Keyword discovery is One of the most important steps in creating an effective SEO plan is Keyword discovery. You obviously want your website, and it's content to be found by your prospects, so, you'll need to understand firstly, what they're actually searching for and the words and terms they're using to find it. Here's where do you can start to get the process right the first time.
Keyword Discovery Starting Points
What terms are the people who would benefit from your product or service using as they search for answers to their questions? Your prospects are looking for answers to questions about product and service features, costs, performance, ROI, capabilities, downsides and many other terms.
Here are some of the resources we use, they will help you understand the full scope and nature of the questions prospects are asking as they search for the internet for solutions. Using the the information here, you can start to develop a list of keywords of your own, eventually, building your content around them to improve your chance of that content and getting in front of the people that want your product or service.
Hubspot talk a lot about Personas, and we're really starting to appreciate the importance of getting this part of the equation right. To find the right keywords you first need to understand the personas you're trying to reach. You'll need to first off create personas for each of your target customers.
Buyer personas typically include the type of language that the type of person uses. A consumer with a broken lock will likely enter "lock repair" or "how to fix my lock" into the Google search bar. A business owner looking to keep their office secure would probably search for "commercial security services" or "business security solutions." It's important to identify how different people think about the services they need if you're going to create content that includes the terms they use. Start with your personas to understand the way they think and talk; this will give you a very good idea of how they communicate their issues to Google.
Your sales people talk to customers and leads all the time, so they're well aware of the questions being asked – especially at the consideration stage of the buyer's journey, where they're digging deeper into the different solutions and potential vendors. This makes your sales team a great source of keywords, blog topics and ideas for more advanced content pieces.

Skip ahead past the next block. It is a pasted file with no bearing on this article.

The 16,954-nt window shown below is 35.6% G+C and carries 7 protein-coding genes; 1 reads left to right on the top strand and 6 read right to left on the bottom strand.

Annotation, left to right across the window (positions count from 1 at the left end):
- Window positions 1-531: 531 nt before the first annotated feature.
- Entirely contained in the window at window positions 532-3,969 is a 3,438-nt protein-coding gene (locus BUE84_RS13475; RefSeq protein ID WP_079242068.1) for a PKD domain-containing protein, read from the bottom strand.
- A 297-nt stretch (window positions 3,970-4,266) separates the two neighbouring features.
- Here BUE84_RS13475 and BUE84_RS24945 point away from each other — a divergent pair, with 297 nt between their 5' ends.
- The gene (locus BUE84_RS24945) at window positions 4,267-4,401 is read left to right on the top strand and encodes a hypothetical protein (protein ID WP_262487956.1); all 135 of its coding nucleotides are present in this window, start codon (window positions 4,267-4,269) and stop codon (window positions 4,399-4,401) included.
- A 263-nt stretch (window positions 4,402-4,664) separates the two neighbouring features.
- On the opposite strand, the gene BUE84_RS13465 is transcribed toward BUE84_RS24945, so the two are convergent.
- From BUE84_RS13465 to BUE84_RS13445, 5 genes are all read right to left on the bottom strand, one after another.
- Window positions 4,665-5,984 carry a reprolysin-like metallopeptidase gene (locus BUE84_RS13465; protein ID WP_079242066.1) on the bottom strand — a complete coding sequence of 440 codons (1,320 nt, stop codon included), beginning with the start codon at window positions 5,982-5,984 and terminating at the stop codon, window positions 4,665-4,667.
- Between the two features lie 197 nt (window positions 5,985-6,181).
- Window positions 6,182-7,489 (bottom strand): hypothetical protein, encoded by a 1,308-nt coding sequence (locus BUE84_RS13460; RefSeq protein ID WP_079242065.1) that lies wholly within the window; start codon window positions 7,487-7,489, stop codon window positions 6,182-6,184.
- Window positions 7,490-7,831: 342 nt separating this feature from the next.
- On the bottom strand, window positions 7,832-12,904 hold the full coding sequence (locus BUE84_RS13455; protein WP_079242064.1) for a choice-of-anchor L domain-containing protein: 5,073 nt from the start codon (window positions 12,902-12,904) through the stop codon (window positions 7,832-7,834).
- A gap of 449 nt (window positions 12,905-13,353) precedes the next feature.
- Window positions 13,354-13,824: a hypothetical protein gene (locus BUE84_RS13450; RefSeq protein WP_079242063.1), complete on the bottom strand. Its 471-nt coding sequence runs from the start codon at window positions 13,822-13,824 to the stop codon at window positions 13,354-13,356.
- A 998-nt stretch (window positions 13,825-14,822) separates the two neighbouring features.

Start by meeting with the team to put together a list of prospects' most common questions; follow it by asking what hurdles the sales team regularly must overcome when selling to prospects, what issues keep them up at night, what they value most about your company/product, and the factors that typically cause them to start their search.
Google Search Console
If your website already has a decent amount of search traffic, do yourself a favour: put it in Google Search Console. On top of all the great functionality of Google Search Console, such as page indexing and crawl error warnings, it'll also give you a list of the most popular search terms being used to find your site. Keep in mind that if much of your traffic isn't considered marketing-qualified, this may indicate a problem with your current keywords so that you might end up not adding some of them to your list.
Google Analytics is another great way of understanding how people are finding your site. This tool can tell you how people are getting to landing pages, and where from what page they're exiting.
Use Google Analytics to look at bounce pages and ask yourself why a prospect might be leaving it. Take a good hard look at why the content of that page (or the content it's promoting) may not align with what the prospects want to learn at their particular stage in the buyer's journey. Come up with what you believe might be more valuable, create keywords around it, and add those to your list.
A tool that may not seem obvious for keyword research is HotJar. This can be leveraged in much the same way as Google Analytics, find pages that people are bouncing from, then create heat maps for those pages to understand why.
What HotJar can tell you that Google Analytics can't is where the visitor's mouse is when they're on the page. Look for areas where you see a lot of cursor activity before bouncing (indicating where people are spending time) and you might be able to determine what you're missing.
In addition to heat maps, you can also use HotJar to create user polls. Use these "pop-up" polls to ask visitors what topics they'd like covered. You may have noticed that on this blog we ask visitors that question – do the same on your site to find some interesting terms to add to your keyword list.
Guess who else is looking for the right keywords? Your competition.
Go to the websites of your best competitors – at least those that get really good traffic. It's easier to find than you many think. We use ahrefs. You can sign up for a free two-week trial and evaluate a few websites you're interested in. It will tell you what keywords those sites are ranking for, down to the specific domain. Outside of brand keywords, if your competitor is ranking for it you probably want to as well.
Finding The Right Keywords In Your List
With these tips you should be able to create a decent list of keywords to start from. Once you have your list, add them to your website and monitor the traffic. SEMRush is a great tool to use and one we're really happy with, the feedback on all levels. Reach out to our creativeweb design Aucklandteam today to find out how creating and implementing the right SEO strategycan work for you.